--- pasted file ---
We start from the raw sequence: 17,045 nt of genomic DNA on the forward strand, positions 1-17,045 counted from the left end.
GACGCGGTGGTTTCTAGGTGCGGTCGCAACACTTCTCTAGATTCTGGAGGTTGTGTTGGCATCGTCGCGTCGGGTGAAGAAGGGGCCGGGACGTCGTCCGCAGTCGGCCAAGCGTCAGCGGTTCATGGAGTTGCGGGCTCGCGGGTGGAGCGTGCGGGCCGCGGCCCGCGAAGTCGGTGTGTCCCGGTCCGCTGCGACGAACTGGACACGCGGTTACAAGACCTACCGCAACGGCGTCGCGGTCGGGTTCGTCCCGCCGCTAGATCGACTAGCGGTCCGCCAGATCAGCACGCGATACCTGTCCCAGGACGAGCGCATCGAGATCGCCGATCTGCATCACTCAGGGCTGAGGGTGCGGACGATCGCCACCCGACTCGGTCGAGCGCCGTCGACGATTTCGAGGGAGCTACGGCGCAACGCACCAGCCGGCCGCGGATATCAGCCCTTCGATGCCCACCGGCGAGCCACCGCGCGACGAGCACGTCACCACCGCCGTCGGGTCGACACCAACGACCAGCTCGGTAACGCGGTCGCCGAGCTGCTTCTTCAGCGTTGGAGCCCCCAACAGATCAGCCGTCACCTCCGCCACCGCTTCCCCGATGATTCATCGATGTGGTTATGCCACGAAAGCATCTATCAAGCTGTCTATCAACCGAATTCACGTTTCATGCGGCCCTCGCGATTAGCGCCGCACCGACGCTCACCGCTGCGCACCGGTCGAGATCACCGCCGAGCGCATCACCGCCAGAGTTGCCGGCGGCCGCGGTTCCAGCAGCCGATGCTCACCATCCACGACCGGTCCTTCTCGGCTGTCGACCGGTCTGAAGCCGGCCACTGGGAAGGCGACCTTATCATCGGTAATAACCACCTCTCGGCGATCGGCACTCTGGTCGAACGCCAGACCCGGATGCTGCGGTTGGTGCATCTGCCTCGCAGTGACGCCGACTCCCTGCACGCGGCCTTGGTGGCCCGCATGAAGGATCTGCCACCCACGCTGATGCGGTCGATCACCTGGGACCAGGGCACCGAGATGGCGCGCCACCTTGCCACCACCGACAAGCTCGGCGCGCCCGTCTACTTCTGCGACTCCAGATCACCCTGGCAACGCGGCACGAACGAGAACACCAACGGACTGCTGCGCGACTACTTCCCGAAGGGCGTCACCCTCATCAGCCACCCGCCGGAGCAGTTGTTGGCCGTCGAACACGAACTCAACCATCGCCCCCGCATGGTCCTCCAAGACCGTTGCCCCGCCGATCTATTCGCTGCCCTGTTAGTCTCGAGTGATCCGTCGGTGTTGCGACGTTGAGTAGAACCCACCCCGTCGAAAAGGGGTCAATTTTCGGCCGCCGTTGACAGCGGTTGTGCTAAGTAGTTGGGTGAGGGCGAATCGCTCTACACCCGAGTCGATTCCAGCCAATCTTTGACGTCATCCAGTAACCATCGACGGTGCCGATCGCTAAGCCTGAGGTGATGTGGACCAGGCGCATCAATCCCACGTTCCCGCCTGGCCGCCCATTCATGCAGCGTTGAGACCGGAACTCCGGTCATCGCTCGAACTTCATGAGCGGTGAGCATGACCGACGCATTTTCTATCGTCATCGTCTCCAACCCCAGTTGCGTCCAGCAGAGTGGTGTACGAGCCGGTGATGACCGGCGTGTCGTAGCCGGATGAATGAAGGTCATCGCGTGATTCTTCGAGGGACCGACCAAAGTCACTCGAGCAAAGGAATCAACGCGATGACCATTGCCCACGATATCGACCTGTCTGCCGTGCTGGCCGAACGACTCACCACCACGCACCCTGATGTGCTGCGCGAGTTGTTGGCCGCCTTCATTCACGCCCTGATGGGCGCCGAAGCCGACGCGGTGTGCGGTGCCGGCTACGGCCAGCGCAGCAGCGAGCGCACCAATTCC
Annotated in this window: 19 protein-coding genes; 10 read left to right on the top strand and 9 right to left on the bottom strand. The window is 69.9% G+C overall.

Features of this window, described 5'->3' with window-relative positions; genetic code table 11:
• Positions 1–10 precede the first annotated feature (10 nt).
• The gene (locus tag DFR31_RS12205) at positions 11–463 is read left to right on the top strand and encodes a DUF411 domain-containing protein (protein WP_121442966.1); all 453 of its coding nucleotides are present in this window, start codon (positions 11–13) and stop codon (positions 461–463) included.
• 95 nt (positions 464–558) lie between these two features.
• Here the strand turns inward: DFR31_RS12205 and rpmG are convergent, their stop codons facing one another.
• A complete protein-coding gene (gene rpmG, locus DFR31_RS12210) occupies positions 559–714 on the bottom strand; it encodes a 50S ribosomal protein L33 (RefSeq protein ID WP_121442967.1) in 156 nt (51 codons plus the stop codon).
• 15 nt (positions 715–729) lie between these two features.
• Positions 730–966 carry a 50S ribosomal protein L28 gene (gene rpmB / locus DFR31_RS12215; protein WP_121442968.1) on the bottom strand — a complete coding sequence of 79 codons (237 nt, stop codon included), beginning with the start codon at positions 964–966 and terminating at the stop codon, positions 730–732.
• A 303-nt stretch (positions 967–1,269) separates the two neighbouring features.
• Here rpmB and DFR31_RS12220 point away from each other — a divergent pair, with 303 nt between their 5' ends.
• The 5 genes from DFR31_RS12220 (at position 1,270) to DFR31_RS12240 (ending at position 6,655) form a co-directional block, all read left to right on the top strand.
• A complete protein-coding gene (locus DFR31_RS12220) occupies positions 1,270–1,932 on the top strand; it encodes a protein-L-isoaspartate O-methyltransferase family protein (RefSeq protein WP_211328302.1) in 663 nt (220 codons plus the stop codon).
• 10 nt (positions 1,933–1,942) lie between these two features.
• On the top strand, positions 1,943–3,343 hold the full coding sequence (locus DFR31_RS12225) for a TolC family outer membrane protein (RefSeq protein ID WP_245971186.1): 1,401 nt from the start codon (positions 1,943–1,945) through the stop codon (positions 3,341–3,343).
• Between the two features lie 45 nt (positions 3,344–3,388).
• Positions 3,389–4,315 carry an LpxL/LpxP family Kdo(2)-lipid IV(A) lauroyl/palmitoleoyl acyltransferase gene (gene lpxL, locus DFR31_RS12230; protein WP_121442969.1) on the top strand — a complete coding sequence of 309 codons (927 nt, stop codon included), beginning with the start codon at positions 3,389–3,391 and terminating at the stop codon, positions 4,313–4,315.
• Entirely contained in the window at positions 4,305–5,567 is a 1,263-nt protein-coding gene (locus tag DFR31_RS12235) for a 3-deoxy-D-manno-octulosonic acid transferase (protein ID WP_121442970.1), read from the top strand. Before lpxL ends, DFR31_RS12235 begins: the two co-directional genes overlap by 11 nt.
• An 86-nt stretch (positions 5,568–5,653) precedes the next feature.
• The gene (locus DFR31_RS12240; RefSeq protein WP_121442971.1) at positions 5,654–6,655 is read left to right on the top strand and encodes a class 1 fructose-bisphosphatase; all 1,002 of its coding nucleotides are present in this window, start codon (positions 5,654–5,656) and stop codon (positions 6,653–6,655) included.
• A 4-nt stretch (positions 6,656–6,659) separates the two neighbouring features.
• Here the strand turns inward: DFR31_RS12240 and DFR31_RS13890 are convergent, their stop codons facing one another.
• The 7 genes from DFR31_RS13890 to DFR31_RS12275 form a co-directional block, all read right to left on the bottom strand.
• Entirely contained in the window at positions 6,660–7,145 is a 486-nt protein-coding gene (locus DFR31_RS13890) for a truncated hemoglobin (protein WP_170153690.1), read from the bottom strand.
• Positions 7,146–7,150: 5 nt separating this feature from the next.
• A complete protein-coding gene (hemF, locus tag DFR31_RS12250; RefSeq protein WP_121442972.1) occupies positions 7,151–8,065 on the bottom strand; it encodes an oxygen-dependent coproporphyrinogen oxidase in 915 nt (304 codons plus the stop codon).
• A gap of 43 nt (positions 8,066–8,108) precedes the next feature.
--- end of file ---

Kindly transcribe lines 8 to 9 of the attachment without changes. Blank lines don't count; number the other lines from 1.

• Here the strand turns inward: DFR31_RS12205 and rpmG are convergent, their stop codons facing one another.
• A complete protein-coding gene (gene rpmG, locus DFR31_RS12210) occupies positions 559–714 on the bottom strand; it encodes a 50S ribosomal protein L33 (RefSeq protein ID WP_121442967.1) in 156 nt (51 codons plus the stop codon).